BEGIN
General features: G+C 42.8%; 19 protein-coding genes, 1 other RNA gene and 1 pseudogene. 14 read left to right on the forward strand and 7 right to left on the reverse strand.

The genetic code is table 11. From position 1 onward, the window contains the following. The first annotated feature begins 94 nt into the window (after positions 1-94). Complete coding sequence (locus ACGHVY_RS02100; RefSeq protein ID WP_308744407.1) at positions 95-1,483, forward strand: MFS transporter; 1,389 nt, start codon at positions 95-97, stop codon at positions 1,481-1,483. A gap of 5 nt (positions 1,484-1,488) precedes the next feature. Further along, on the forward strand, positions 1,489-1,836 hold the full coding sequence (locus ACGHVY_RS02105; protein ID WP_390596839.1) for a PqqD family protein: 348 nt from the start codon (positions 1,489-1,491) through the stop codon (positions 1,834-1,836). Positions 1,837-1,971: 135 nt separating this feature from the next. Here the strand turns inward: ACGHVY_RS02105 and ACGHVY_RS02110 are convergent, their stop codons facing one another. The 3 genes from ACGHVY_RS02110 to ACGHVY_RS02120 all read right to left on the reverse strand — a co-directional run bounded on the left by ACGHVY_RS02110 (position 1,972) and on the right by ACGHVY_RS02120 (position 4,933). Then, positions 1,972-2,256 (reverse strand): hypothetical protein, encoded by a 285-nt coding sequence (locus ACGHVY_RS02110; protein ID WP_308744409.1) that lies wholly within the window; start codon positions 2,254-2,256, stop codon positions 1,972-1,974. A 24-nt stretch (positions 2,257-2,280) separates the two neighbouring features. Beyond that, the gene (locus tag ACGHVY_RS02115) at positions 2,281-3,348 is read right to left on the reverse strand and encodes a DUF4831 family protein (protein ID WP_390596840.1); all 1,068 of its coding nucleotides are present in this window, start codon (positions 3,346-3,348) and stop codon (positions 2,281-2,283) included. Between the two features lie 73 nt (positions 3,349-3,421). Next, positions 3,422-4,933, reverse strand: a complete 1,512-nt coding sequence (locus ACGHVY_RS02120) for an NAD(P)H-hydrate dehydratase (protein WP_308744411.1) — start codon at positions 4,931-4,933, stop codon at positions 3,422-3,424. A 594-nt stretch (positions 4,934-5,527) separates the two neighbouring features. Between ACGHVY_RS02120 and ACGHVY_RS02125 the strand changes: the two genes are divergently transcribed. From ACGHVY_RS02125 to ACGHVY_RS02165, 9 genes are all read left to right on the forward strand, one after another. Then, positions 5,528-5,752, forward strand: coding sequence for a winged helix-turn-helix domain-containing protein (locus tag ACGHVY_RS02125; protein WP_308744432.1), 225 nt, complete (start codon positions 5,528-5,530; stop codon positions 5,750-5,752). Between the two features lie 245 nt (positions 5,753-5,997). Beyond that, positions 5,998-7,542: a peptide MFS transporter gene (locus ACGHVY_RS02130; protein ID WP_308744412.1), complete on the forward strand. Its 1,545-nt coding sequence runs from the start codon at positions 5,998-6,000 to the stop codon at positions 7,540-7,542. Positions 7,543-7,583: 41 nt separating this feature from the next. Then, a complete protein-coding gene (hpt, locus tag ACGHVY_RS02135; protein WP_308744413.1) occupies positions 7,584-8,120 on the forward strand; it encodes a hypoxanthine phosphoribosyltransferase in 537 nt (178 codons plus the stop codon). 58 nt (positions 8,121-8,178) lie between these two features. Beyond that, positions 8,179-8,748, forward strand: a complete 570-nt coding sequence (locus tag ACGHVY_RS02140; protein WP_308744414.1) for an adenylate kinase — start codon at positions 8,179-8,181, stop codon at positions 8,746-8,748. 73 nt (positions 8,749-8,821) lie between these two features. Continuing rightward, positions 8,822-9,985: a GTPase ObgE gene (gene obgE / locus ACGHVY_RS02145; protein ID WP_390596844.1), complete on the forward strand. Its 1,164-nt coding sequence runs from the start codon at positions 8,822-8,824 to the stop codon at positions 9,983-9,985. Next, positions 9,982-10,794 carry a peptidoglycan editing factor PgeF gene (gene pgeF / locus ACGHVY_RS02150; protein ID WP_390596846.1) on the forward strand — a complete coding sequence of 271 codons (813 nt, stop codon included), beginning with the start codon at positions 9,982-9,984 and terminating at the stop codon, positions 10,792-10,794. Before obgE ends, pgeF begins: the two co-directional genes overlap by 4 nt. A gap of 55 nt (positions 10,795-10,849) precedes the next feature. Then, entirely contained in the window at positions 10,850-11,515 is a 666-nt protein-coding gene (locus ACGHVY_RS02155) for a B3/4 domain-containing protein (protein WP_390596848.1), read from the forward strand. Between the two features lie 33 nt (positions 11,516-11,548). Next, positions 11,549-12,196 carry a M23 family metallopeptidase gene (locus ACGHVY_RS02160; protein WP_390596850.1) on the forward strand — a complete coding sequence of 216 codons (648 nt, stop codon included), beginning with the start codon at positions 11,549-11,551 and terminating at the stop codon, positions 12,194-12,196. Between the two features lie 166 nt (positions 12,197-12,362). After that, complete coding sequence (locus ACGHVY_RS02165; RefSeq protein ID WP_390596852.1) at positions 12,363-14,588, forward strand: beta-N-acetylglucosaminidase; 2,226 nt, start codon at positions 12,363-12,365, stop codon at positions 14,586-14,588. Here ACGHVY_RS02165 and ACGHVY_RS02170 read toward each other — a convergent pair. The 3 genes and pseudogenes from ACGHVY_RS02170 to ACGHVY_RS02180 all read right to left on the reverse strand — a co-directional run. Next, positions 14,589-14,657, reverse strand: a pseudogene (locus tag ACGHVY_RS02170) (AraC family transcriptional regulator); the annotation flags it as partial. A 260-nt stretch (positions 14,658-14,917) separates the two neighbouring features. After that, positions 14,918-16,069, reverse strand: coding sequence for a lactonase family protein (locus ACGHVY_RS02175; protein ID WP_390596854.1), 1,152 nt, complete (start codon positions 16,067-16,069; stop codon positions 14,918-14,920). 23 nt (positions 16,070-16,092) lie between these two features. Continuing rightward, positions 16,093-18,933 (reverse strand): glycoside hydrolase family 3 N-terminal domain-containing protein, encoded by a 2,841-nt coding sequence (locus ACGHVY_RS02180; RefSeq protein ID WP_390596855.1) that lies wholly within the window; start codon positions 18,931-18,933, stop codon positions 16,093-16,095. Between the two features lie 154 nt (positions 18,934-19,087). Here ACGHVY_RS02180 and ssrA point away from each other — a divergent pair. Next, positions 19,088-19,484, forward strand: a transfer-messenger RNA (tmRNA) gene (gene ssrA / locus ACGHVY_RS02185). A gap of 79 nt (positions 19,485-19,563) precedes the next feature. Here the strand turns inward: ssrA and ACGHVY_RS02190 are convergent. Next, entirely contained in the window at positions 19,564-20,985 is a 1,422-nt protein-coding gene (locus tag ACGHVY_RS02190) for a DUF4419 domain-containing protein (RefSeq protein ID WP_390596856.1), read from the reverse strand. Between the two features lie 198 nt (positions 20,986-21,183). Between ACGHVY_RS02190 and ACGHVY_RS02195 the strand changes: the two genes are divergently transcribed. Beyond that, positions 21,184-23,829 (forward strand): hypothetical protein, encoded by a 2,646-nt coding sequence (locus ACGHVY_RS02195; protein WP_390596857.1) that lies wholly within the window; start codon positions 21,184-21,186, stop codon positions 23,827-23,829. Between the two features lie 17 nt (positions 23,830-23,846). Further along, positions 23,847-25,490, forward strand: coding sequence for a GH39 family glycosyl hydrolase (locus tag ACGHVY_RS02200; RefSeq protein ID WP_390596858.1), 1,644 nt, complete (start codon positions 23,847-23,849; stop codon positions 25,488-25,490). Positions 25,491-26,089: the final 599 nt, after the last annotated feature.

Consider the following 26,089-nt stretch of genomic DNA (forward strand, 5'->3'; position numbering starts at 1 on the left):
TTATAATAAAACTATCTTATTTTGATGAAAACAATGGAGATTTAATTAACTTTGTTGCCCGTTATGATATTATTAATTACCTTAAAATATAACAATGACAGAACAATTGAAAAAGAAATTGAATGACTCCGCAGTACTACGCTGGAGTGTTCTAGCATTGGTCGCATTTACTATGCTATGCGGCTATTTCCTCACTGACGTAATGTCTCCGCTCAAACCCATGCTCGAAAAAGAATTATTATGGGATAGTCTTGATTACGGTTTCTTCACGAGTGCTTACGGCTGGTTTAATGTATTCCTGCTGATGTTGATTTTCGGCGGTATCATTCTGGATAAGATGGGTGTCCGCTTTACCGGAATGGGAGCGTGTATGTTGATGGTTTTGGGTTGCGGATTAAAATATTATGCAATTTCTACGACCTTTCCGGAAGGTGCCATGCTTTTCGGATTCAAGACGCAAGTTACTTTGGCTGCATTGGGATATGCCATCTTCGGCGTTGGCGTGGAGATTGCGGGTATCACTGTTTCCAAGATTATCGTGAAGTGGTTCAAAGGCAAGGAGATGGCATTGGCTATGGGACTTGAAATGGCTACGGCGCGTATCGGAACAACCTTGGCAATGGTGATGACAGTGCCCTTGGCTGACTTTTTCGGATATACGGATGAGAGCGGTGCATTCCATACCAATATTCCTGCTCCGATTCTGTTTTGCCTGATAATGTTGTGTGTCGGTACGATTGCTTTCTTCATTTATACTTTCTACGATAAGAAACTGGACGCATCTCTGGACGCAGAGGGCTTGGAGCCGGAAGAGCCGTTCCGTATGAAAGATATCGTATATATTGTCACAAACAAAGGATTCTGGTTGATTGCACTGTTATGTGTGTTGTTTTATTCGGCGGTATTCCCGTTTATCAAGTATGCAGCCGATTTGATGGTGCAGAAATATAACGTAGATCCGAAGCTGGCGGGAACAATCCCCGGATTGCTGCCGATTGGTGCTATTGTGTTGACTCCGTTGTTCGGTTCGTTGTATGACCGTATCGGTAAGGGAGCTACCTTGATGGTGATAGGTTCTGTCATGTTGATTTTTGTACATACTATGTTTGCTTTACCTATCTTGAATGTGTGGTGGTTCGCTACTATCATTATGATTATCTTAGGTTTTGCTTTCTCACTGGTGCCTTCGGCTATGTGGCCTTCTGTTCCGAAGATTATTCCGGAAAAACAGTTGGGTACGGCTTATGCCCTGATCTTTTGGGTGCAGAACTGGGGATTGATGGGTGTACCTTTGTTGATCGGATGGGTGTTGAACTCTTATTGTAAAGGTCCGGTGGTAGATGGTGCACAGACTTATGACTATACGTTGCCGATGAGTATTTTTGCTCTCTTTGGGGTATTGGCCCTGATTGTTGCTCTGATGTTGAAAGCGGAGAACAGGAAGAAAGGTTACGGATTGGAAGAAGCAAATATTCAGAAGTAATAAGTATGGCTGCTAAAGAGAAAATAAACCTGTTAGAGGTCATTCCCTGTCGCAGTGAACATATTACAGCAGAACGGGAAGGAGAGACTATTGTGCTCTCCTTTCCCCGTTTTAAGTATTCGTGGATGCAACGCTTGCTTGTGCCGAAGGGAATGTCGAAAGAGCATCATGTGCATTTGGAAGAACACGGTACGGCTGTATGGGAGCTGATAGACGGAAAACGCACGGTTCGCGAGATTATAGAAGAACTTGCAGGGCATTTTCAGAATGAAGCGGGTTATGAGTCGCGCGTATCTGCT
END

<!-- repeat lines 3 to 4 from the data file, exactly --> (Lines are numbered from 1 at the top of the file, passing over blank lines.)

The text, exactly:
Consider the following 26,089-nt stretch of genomic DNA (forward strand, 5'->3'; position numbering starts at 1 on the left):
TTATAATAAAACTATCTTATTTTGATGAAAACAATGGAGATTTAATTAACTTTGTTGCCCGTTATGATATTATTAATTACCTTAAAATATAACAATGACAGAACAATTGAAAAAGAAATTGAATGACTCCGCAGTACTACGCTGGAGTGTTCTAGCATTGGTCGCATTTACTATGCTATGCGGCTATTTCCTCACTGACGTAATGTCTCCGCTCAAACCCATGCTCGAAAAAGAATTATTATGGGATAGTCTTGATTACGGTTTCTTCACGAGTGCTTACGGCTGGTTTAATGTATTCCTGCTGATGTTGATTTTCGGCGGTATCATTCTGGATAAGATGGGTGTCCGCTTTACCGGAATGGGAGCGTGTATGTTGATGGTTTTGGGTTGCGGATTAAAATATTATGCAATTTCTACGACCTTTCCGGAAGGTGCCATGCTTTTCGGATTCAAGACGCAAGTTACTTTGGCTGCATTGGGATATGCCATCTTCGGCGTTGGCGTGGAGATTGCGGGTATCACTGTTTCCAAGATTATCGTGAAGTGGTTCAAAGGCAAGGAGATGGCATTGGCTATGGGACTTGAAATGGCTACGGCGCGTATCGGAACAACCTTGGCAATGGTGATGACAGTGCCCTTGGCTGACTTTTTCGGATATACGGATGAGAGCGGTGCATTCCATACCAATATTCCTGCTCCGATTCTGTTTTGCCTGATAATGTTGTGTGTCGGTACGATTGCTTTCTTCATTTATACTTTCTACGATAAGAAACTGGACGCATCTCTGGACGCAGAGGGCTTGGAGCCGGAAGAGCCGTTCCGTATGAAAGATATCGTATATATTGTCACAAACAAAGGATTCTGGTTGATTGCACTGTTATGTGTGTTGTTTTATTCGGCGGTATTCCCGTTTATCAAGTATGCAGCCGATTTGATGGTGCAGAAATATAACGTAGATCCGAAGCTGGCGGGAACAATCCCCGGATTGCTGCCGATTGGTGCTATTGTGTTGACTCCGTTGTTCGGTTCGTTGTATGACCGTATCGGTAAGGGAGCTACCTTGATGGTGATAGGTTCTGTCATGTTGATTTTTGTACATACTATGTTTGCTTTACCTATCTTGAATGTGTGGTGGTTCGCTACTATCATTATGATTATCTTAGGTTTTGCTTTCTCACTGGTGCCTTCGGCTATGTGGCCTTCTGTTCCGAAGATTATTCCGGAAAAACAGTTGGGTACGGCTTATGCCCTGATCTTTTGGGTGCAGAACTGGGGATTGATGGGTGTACCTTTGTTGATCGGATGGGTGTTGAACTCTTATTGTAAAGGTCCGGTGGTAGATGGTGCACAGACTTATGACTATACGTTGCCGATGAGTATTTTTGCTCTCTTTGGGGTATTGGCCCTGATTGTTGCTCTGATGTTGAAAGCGGAGAACAGGAAGAAAGGTTACGGATTGGAAGAAGCAAATATTCAGAAGTAATAAGTATGGCTGCTAAAGAGAAAATAAACCTGTTAGAGGTCATTCCCTGTCGCAGTGAACATATTACAGCAGAACGGGAAGGAGAGACTATTGTGCTCTCCTTTCCCCGTTTTAAGTATTCGTGGATGCAACGCTTGCTTGTGCCGAAGGGAATGTCGAAAGAGCATCATGTGCATTTGGAAGAACACGGTACGGCTGTATGGGAGCTGATAGACGGAAAACGCACGGTTCGCGAGATTATAGAAGAACTTGCAGGGCATTTTCAGAATGAAGCGGGTTATGAGTCGCGCGTATCTGCT